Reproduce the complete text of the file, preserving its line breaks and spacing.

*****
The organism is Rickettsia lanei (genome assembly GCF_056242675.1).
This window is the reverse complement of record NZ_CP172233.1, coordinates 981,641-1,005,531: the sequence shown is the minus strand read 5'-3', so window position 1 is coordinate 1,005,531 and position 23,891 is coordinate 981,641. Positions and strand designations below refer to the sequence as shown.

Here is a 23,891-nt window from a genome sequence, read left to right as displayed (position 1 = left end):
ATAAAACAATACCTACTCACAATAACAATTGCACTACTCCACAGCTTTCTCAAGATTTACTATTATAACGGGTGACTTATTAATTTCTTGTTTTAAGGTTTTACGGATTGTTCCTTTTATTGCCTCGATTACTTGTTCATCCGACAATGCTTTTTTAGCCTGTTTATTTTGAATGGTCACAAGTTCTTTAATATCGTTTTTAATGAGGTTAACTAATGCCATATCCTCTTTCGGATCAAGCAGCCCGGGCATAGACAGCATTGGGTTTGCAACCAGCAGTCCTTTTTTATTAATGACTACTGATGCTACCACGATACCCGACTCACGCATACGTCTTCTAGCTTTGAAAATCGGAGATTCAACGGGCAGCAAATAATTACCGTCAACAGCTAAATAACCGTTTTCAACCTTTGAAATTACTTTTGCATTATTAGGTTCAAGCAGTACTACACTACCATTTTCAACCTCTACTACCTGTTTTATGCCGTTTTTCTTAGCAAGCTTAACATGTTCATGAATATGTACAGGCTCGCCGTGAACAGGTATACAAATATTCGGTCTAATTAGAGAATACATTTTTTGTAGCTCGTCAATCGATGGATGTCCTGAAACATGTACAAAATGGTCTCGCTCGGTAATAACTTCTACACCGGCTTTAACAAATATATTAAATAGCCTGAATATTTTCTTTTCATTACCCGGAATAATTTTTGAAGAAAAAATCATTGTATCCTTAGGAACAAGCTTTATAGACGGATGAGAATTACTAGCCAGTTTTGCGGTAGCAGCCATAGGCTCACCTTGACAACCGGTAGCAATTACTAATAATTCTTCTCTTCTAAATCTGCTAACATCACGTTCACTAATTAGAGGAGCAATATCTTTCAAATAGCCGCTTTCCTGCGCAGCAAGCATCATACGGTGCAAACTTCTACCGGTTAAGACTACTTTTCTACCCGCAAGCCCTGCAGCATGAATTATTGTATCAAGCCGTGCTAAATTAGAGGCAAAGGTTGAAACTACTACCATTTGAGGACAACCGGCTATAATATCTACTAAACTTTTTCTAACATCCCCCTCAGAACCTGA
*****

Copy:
The organism is Rickettsia lanei (genome assembly GCF_056242675.1).
This window is the reverse complement of record NZ_CP172233.1, coordinates 981,641-1,005,531: the sequence shown is the minus strand read 5'-3', so window position 1 is coordinate 1,005,531 and position 23,891 is coordinate 981,641. Positions and strand designations below refer to the sequence as shown.

Here is a 23,891-nt window from a genome sequence, read left to right as displayed (position 1 = left end):
ATAAAACAATACCTACTCACAATAACAATTGCACTACTCCACAGCTTTCTCAAGATTTACTATTATAACGGGTGACTTATTAATTTCTTGTTTTAAGGTTTTACGGATTGTTCCTTTTATTGCCTCGATTACTTGTTCATCCGACAATGCTTTTTTAGCCTGTTTATTTTGAATGGTCACAAGTTCTTTAATATCGTTTTTAATGAGGTTAACTAATGCCATATCCTCTTTCGGATCAAGCAGCCCGGGCATAGACAGCATTGGGTTTGCAACCAGCAGTCCTTTTTTATTAATGACTACTGATGCTACCACGATACCCGACTCACGCATACGTCTTCTAGCTTTGAAAATCGGAGATTCAACGGGCAGCAAATAATTACCGTCAACAGCTAAATAACCGTTTTCAACCTTTGAAATTACTTTTGCATTATTAGGTTCAAGCAGTACTACACTACCATTTTCAACCTCTACTACCTGTTTTATGCCGTTTTTCTTAGCAAGCTTAACATGTTCATGAATATGTACAGGCTCGCCGTGAACAGGTATACAAATATTCGGTCTAATTAGAGAATACATTTTTTGTAGCTCGTCAATCGATGGATGTCCTGAAACATGTACAAAATGGTCTCGCTCGGTAATAACTTCTACACCGGCTTTAACAAATATATTAAATAGCCTGAATATTTTCTTTTCATTACCCGGAATAATTTTTGAAGAAAAAATCATTGTATCCTTAGGAACAAGCTTTATAGACGGATGAGAATTACTAGCCAGTTTTGCGGTAGCAGCCATAGGCTCACCTTGACAACCGGTAGCAATTACTAATAATTCTTCTCTTCTAAATCTGCTAACATCACGTTCACTAATTAGAGGAGCAATATCTTTCAAATAGCCGCTTTCCTGCGCAGCAAGCATCATACGGTGCAAACTTCTACCGGTTAAGACTACTTTTCTACCCGCAAGCCCTGCAGCATGAATTATTGTATCAAGCCGTGCTAAATTAGAGGCAAAGGTTGAAACTACTACCATTTGAGGACAACCGGCTATAATATCTACTAAACTTTTTCTAACATCCCCCTCAGAACCTGA